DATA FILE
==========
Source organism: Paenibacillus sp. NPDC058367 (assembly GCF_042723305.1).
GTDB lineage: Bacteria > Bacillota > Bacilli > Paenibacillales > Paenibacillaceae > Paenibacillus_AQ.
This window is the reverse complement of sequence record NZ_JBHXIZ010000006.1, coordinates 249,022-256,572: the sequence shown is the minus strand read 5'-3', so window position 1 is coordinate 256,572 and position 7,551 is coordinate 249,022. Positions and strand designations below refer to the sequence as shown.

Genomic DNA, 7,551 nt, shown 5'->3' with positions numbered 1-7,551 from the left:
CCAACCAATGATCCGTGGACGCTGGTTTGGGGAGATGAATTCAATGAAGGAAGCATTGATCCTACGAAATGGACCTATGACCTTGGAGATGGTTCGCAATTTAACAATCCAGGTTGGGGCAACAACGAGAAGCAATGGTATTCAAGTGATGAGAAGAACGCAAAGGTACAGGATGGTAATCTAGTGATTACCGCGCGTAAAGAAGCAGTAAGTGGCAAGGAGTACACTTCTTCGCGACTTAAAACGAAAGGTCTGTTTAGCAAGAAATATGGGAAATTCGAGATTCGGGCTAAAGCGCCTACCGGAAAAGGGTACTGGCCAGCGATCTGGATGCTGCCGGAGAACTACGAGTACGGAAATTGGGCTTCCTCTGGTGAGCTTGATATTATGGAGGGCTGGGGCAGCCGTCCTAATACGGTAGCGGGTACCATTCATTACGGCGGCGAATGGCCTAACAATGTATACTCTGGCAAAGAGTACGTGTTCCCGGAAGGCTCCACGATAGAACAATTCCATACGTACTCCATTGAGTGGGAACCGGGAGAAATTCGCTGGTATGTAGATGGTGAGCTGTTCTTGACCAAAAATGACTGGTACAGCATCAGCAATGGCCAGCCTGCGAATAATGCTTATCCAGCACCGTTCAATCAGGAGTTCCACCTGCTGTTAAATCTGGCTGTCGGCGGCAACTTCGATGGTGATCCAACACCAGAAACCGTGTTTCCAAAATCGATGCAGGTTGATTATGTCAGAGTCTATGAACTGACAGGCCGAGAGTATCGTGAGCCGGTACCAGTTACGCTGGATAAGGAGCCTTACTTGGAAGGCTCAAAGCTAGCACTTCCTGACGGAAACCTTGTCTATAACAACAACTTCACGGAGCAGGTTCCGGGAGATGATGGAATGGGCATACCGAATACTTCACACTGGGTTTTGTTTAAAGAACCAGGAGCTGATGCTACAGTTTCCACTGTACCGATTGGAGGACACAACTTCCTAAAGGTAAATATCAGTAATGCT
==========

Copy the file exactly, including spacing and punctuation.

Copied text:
Source organism: Paenibacillus sp. NPDC058367 (assembly GCF_042723305.1).
GTDB lineage: Bacteria > Bacillota > Bacilli > Paenibacillales > Paenibacillaceae > Paenibacillus_AQ.
This window is the reverse complement of sequence record NZ_JBHXIZ010000006.1, coordinates 249,022-256,572: the sequence shown is the minus strand read 5'-3', so window position 1 is coordinate 256,572 and position 7,551 is coordinate 249,022. Positions and strand designations below refer to the sequence as shown.

Genomic DNA, 7,551 nt, shown 5'->3' with positions numbered 1-7,551 from the left:
CCAACCAATGATCCGTGGACGCTGGTTTGGGGAGATGAATTCAATGAAGGAAGCATTGATCCTACGAAATGGACCTATGACCTTGGAGATGGTTCGCAATTTAACAATCCAGGTTGGGGCAACAACGAGAAGCAATGGTATTCAAGTGATGAGAAGAACGCAAAGGTACAGGATGGTAATCTAGTGATTACCGCGCGTAAAGAAGCAGTAAGTGGCAAGGAGTACACTTCTTCGCGACTTAAAACGAAAGGTCTGTTTAGCAAGAAATATGGGAAATTCGAGATTCGGGCTAAAGCGCCTACCGGAAAAGGGTACTGGCCAGCGATCTGGATGCTGCCGGAGAACTACGAGTACGGAAATTGGGCTTCCTCTGGTGAGCTTGATATTATGGAGGGCTGGGGCAGCCGTCCTAATACGGTAGCGGGTACCATTCATTACGGCGGCGAATGGCCTAACAATGTATACTCTGGCAAAGAGTACGTGTTCCCGGAAGGCTCCACGATAGAACAATTCCATACGTACTCCATTGAGTGGGAACCGGGAGAAATTCGCTGGTATGTAGATGGTGAGCTGTTCTTGACCAAAAATGACTGGTACAGCATCAGCAATGGCCAGCCTGCGAATAATGCTTATCCAGCACCGTTCAATCAGGAGTTCCACCTGCTGTTAAATCTGGCTGTCGGCGGCAACTTCGATGGTGATCCAACACCAGAAACCGTGTTTCCAAAATCGATGCAGGTTGATTATGTCAGAGTCTATGAACTGACAGGCCGAGAGTATCGTGAGCCGGTACCAGTTACGCTGGATAAGGAGCCTTACTTGGAAGGCTCAAAGCTAGCACTTCCTGACGGAAACCTTGTCTATAACAACAACTTCACGGAGCAGGTTCCGGGAGATGATGGAATGGGCATACCGAATACTTCACACTGGGTTTTGTTTAAAGAACCAGGAGCTGATGCTACAGTTTCCACTGTACCGATTGGAGGACACAACTTCCTAAAGGTAAATATCAGTAATGCT